It should not be a surprise to any regular reader of this blog that I consider Beethoven’s chamber works to be his most significant compositions, and his piano sonatas in particular to be among those where my connection to Beethoven is strongest. Beethoven’s final piano sonatas are breathtaking in their beauty and inventiveness and, perhaps, in the fullness of time I might come back to explore some of them in greater detail. But if I am ever going to get to Schubert (currently stalking Beethoven around Vienna like the shy fanboy that he was), I’m going to have to make some cuts. The Godfather took me to task for ignoring the Fourth Piano Concerto. Fair point–but ignoring any of the late sonatas or quartets is a far worse crime.
Beethoven’s Late Period works fill me with equal parts awe and dread. Reaching back through time, right to where this blog began in the 1300s, Beethoven’s music begins to incorporate techniques that had been long abandoned, while at the same time thrusting form and harmonics forward–so forward that these remarkable compositions naturally coexist with so much of the music that is being written today.
A few examples:
Beethoven’s 30th piano sonata is not nearly as famous as the one it succeeds, but in many ways it is my favorite of his Late Period works for solo piano. Most analyses focus on the third movement–a grand theme and variation that rivals anything that Bach produced–and rightly so, but my interest today lies in the theme from the first movement, which repeats regularly as part of the sonata form. It is instantly recognizable, at least to me–I dedicated an entire entry here to the endless appeal (and reuse) of Couperin’s theme Les Barricades Mysterieuses. Let’s refresh our recollection:
Francois Couperin, Second livre de pieces de clavecin, Ordre sixieme: No. 5, Les Barricades Mysterieuses:
Beethoven takes this timeless tune and jazzes it up.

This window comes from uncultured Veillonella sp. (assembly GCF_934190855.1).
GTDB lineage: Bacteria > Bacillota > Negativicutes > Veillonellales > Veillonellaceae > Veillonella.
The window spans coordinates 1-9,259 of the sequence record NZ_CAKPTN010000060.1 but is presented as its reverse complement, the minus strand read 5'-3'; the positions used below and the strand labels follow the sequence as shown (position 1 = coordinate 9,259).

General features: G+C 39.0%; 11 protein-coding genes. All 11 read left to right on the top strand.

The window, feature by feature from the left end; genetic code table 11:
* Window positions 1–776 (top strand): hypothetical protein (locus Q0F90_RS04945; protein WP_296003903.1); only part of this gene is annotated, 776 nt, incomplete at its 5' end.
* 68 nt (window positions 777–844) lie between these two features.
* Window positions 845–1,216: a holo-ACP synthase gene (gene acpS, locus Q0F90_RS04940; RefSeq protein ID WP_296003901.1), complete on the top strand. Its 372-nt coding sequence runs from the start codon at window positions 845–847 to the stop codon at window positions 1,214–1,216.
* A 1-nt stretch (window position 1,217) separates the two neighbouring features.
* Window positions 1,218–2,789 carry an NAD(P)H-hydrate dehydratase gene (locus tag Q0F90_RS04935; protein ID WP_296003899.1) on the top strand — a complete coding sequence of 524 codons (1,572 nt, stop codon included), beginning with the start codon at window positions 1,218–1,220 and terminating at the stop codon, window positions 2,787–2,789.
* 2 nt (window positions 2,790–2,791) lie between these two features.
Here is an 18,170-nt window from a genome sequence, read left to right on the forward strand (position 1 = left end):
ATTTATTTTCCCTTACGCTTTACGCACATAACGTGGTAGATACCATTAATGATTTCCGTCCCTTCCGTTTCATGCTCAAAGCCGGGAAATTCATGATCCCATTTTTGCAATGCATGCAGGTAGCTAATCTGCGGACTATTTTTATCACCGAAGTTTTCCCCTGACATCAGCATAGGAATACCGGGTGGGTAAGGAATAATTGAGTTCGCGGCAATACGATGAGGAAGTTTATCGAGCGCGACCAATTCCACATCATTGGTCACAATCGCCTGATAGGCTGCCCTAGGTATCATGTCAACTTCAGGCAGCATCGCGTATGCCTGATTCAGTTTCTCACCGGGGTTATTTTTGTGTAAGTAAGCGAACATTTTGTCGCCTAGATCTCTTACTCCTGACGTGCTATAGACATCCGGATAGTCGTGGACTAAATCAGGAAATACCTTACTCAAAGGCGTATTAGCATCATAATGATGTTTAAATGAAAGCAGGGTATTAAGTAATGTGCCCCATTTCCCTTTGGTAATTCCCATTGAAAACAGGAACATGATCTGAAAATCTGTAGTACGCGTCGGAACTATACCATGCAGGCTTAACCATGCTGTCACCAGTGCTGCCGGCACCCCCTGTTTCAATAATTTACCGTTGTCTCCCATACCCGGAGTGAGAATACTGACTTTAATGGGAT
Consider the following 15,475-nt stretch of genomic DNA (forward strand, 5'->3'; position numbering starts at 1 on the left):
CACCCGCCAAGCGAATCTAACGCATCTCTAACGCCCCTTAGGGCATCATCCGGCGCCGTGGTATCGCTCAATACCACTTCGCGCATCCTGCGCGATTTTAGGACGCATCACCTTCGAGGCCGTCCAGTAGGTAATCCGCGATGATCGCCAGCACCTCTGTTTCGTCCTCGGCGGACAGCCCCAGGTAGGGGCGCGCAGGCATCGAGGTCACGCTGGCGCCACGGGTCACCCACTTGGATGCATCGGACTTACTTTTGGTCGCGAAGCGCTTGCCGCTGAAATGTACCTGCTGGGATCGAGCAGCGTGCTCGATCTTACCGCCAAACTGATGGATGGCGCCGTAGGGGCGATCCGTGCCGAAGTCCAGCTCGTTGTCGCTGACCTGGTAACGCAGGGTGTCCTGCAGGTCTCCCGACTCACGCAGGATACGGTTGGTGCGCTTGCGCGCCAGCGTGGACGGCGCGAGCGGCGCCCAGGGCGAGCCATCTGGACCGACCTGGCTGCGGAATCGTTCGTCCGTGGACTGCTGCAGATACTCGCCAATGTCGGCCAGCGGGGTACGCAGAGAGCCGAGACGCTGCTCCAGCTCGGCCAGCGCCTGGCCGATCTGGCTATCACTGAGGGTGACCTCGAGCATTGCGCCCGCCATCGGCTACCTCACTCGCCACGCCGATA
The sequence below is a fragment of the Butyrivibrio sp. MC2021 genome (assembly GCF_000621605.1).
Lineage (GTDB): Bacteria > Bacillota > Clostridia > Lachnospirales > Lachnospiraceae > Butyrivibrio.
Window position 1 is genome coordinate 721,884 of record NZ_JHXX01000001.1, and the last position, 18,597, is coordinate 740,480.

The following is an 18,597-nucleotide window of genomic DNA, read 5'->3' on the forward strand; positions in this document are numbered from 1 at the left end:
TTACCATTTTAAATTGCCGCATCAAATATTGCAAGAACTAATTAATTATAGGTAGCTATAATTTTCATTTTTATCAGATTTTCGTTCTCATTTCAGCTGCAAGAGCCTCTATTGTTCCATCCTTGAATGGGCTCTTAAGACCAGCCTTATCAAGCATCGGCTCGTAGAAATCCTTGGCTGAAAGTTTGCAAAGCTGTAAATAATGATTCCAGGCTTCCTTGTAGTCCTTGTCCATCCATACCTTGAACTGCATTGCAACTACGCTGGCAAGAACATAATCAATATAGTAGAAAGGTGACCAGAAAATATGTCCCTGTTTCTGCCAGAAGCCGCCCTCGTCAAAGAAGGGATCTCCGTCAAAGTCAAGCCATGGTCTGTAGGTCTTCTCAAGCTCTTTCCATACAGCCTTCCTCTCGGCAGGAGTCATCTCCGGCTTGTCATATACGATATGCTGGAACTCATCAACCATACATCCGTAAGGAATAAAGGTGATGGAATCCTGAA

Ludwig van Beethoven, Piano Sonata No. 30 in E Major, Op. 109:
Jazz you say? Yes, jazz. And if there is any question about whether Beethoven could swing, what he let fly in the second movment his final piano sonata leaves absolutely no doubt (skip to 6:40 in the below if you are impatient):
Ludwig van Beethoven, Piano Sonata No. 32 in C Minor, Op. 111
Whether Beethoven invented boogie-woogie in 1820, nearly a century before the jazz age, is really besides the point. By this point in his life, Beethoven could be forgiven for slipping permanetly into the blackest of moods. Robbed of his most prescious sense, a complete failure in matters of love and family, denied the stable income his benefactors had promised, and, with the final defeat of Napoleon, the liberal dreams of his youth dashed against the authoritarian rocks of monarchy–very little had gone Beethoven’s way in life. And yet, his ideals and profound optimism endured. Beethoven wrote this final work for his instrument roughly contemporaneously with the start of his work on the Ninth Symphony. Rhythmically adventurous, harmonically complex–this is a triumph of optimism over the very depths of nearly absolute despair.
Beethoven’s Late Period demands scotch, the most contemplative of spirits. Unfortunately, spiking demand, thanks to increasing interest from Asian markets and collectors, has driven up the cost of scotch to frankly ridiculous levels. The next few entries in this series will be devoted to Late Beethoven and Scotch, a match made in heaven.
Today’s selection is Ardbeg’s Uigeadail. Like Late Beethoven, just reading it can be scary–how the hell do you play/pronouce that? For the record, it is something like Oog-a-dal. Playing Beethoven is considerably more difficult. But also like Late Beethoven, it presents as one thing (classically tonal/full of fresh flowers and fruit on the nose), but is decidedly something more different (chromatically adventurous/tasting clearly of smoke and the sea). Most importantly, the scotch is just perfectly balanced, across all of its various components, high strength (do add a drop or two of spring water to your dram), and . . . ok, this analysis is getting a bit strained. Let’s just say that Ardbeg’s Uigeadail is one of the best value scotches on the market today, about $75 in a liquor store that prizes customers equally with profit.